Tuesday, January 31, 2012

A Place That Never Was

Compared to fantasy and sci fi, historical roleplaying games are the poor relations of the tabletop hobby. A variety of reasons are trotted out to explain this disparity. The usual suspects include the indisputable fact that fantasy came first - regrettably, perhaps - and established a dominant niche among gamers. That the overwhelming majority of gamers want magic - and it's kissin' cousin, sufficiently advanced tech - seems inarguable; for example, the most commercially successful cape-and-sword roleplaying game published to date, 7th Sea, is billed as 'swashbuckling and sorcery.'

The idea of historical roleplaying itself tends to get knocked around in these discussions as well. Some simply find the idea of playing in our own past too dull, while others express concern about getting the history 'right,' often citing the prospect of a 'history expert' at the table sucking every last vestige of fun from the room by repeatedly telling everyone They're Doing It Wrong. A fictional game-world sidesteps this potential pitfall.

The possibility of using a fictional country set in the real world rarely seems to come up, which is a bit surprising considering how often this is used in the stories from which so many roleplaying games draw inspiration. A fictional region or country provides both the flexibility and originality of an imaginary game-world with the familiarity of the real one.

Anthony Hope set his famous swashbuckling saga - The Prisoner of Zenda, Rupert of Hentzau, and The Heart of Princess Osra - in the fictional kingdom of Ruritania, a German-speaking, Roman Catholic monarchy vaguely located in the vicinity of Saxony and Bohemia. The stories of Ruritania were so successful that Hope's tales would spawn a genre - Ruritanian romances - all its own. A number of later authors would set stories in Mr Hope's Ruritania or use it as the origin for characters in their own works.

Ruritania has worked its way into the fields of law and political science, as a stand-in for real countries in discussing hypothetical cases.

I chose to set my Flashing Blades campaign in 17th century France, but I blended in fictional characters and places from cape-and-sword stories and other tales. In my campaign, Ruritania is part of the Holy Roman Empire, and the adventurers are about to find themselves challenged to a duel initiated by the graf von Hentzau, an Imperial cavalry commander. I've also incorporated James Branch Cabell's Poictesme as well as the modern French creation Groland.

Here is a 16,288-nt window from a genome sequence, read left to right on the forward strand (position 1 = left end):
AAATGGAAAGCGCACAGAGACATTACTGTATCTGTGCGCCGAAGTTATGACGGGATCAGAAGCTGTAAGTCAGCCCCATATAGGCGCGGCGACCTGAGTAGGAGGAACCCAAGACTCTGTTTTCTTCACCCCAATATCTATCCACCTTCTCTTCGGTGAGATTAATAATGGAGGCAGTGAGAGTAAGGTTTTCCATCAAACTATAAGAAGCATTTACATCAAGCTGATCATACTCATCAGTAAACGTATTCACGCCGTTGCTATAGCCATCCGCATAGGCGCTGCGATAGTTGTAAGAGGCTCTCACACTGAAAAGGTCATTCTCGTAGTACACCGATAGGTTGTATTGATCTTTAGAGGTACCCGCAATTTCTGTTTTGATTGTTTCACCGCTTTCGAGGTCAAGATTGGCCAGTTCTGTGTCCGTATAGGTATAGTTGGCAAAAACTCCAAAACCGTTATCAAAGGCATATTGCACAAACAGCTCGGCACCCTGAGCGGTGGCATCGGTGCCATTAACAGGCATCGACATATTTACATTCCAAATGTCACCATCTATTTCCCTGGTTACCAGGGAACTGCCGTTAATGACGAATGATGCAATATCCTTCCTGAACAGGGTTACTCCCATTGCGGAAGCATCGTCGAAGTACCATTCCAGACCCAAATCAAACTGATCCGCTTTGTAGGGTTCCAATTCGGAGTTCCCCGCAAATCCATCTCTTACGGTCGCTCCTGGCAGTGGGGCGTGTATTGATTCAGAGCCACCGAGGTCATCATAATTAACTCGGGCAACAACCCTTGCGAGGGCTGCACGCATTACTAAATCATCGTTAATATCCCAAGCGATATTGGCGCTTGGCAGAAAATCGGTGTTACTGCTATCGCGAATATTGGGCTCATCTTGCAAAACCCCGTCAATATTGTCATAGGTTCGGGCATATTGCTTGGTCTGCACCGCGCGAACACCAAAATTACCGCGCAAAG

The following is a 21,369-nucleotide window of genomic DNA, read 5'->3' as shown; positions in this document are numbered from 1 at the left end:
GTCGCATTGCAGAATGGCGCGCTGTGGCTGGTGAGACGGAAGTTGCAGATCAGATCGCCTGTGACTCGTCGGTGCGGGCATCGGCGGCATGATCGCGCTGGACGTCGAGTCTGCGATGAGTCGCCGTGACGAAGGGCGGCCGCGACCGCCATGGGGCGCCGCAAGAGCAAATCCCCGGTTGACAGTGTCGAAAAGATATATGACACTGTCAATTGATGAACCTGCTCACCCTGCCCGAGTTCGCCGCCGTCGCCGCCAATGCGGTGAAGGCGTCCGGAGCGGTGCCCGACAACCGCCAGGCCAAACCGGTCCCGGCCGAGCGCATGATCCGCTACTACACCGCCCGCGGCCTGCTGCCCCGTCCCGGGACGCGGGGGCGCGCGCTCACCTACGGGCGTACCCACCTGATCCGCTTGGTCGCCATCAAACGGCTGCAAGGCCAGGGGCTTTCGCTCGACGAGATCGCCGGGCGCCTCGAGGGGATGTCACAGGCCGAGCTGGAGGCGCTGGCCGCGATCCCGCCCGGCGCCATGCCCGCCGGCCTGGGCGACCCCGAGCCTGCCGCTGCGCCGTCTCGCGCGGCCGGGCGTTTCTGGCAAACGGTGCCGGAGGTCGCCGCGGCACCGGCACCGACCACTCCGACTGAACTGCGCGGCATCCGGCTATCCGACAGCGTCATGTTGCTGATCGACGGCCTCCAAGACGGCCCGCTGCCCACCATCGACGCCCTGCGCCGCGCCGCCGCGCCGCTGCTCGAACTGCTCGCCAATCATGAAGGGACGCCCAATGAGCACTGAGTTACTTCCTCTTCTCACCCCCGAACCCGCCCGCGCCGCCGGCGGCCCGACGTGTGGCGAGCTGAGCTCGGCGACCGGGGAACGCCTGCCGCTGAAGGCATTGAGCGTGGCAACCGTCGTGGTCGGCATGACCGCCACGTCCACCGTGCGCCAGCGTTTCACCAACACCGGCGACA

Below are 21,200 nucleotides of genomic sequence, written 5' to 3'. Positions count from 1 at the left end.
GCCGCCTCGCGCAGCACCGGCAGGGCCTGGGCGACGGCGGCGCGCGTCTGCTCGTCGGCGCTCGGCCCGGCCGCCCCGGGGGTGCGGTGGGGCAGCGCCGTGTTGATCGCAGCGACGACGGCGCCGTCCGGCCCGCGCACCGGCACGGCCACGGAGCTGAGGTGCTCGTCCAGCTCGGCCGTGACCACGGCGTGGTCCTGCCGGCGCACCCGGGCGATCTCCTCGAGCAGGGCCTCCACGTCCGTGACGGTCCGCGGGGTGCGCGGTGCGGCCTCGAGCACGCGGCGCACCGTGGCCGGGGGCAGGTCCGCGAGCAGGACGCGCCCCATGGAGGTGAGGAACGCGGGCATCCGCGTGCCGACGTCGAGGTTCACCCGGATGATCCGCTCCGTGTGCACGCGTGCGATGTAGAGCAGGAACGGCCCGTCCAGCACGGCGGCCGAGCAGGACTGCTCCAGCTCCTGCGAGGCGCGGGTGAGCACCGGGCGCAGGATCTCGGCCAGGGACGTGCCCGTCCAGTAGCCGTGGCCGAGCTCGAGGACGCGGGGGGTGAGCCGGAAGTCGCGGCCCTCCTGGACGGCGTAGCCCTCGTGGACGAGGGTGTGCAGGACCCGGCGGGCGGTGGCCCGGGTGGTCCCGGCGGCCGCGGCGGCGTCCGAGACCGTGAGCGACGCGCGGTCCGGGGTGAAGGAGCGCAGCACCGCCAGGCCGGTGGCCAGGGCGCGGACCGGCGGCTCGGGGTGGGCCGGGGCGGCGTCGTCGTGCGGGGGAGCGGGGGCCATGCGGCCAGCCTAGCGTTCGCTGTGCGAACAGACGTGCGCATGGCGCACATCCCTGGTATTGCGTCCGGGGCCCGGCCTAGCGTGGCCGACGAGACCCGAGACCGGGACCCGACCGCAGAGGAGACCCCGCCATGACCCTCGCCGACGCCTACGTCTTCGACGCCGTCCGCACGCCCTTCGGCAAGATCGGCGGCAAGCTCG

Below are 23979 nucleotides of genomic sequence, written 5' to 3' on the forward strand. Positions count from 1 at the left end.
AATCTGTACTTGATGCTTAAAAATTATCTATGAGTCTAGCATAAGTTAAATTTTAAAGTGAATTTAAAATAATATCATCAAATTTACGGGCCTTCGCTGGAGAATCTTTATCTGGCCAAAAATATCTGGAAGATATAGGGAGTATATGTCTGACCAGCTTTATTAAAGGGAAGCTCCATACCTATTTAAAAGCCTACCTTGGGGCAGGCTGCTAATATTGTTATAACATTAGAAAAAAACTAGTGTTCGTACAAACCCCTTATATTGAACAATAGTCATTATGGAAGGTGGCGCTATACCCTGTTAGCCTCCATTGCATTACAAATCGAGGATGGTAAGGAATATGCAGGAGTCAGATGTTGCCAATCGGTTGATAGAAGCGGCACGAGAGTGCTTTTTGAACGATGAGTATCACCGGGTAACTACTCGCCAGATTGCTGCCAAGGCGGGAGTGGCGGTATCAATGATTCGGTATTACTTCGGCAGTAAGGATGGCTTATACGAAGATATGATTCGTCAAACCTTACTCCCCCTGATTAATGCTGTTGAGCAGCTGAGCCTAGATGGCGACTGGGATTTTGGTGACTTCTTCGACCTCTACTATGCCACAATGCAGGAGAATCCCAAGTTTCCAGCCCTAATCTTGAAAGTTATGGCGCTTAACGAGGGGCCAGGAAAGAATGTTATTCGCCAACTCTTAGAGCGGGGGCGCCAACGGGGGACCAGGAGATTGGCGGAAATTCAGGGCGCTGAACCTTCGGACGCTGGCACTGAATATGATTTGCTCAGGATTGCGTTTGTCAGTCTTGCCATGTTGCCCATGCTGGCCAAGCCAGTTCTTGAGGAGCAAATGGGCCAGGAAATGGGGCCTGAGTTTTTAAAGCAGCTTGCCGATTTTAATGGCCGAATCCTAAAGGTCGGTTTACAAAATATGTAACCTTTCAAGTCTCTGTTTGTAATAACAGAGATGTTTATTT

One of my future projects on this blog will be developing a Ruritania of my own, in conjunction with the OSR swashbuckling game Backswords and Bucklers.


  1. Of course, Poictesme is place of fantasy in addition to being unreal. :)

    But your point is well taken: the fantastic dominates the rpg market. Though I often think the "history expert" fear is probably unfounded--and possibly exaggerated to begin with. You hear fewer people complain about running games in fictional worlds with a good deal of complicated backstory (though admittedly, you do hear it on occasion).

    Maybe it's a function of availability of source material, though? Graustarkian/Ruritanian romances have fallen largely out of fashion, so they're less readily available inspirations for for people. Middle-Earth and the Hyborian Age are ever-present, but not so with Ruritania or Lutha.

    1. First, thanks for taking the time to comment.

      In addition to Poictesme, I also drew from CAS' Averoigne stories for the real-life province of Auvergne and the Massif Central, making it a sort of 'scary Appalachia,' more medieval than modern. There are no actual magical elements, but they are definitely full of strange and unwholesome characters.

      I agree that the campaign-spoiling 'history expert' is likely exaggerated, a sort of bogeyman used to justify a preference for fictional settings. I've run into the guy-who-corrects-everyone far more often with fictional settings, like Krynn or Toril.

      Graustarkian/Ruritanian romances aren't mainstream, but then again, neither are cape-and-sword tales generally, which is one of the reasons I decided to blog about them.

      Thanks again for the comment.

  2. I've been playing 7th Sea for a fairly long time now and I feel that it works best if magic is kept at a minimum. Personally, I wouldn't have any problems with kicking out the magic altogether. The advanced tech I like. We did a steampunk 7th Sea set in 1880 that was tons of fun.

    As for history nitpicking: if you can get the general feel of the time just right, it's been my experience that people will tolerate a lot of things that are technically wrong. Of course, there may always be the obsessive history buff, but there's no helping him.

  3. Personally I prefer games like Flashing Blades and Boot Hill, no magic or magictech. Privateers & Gentlemen as well, or Daredevils... although for the latter I'm not opposed to lost valleys where dinosaurs still reign.


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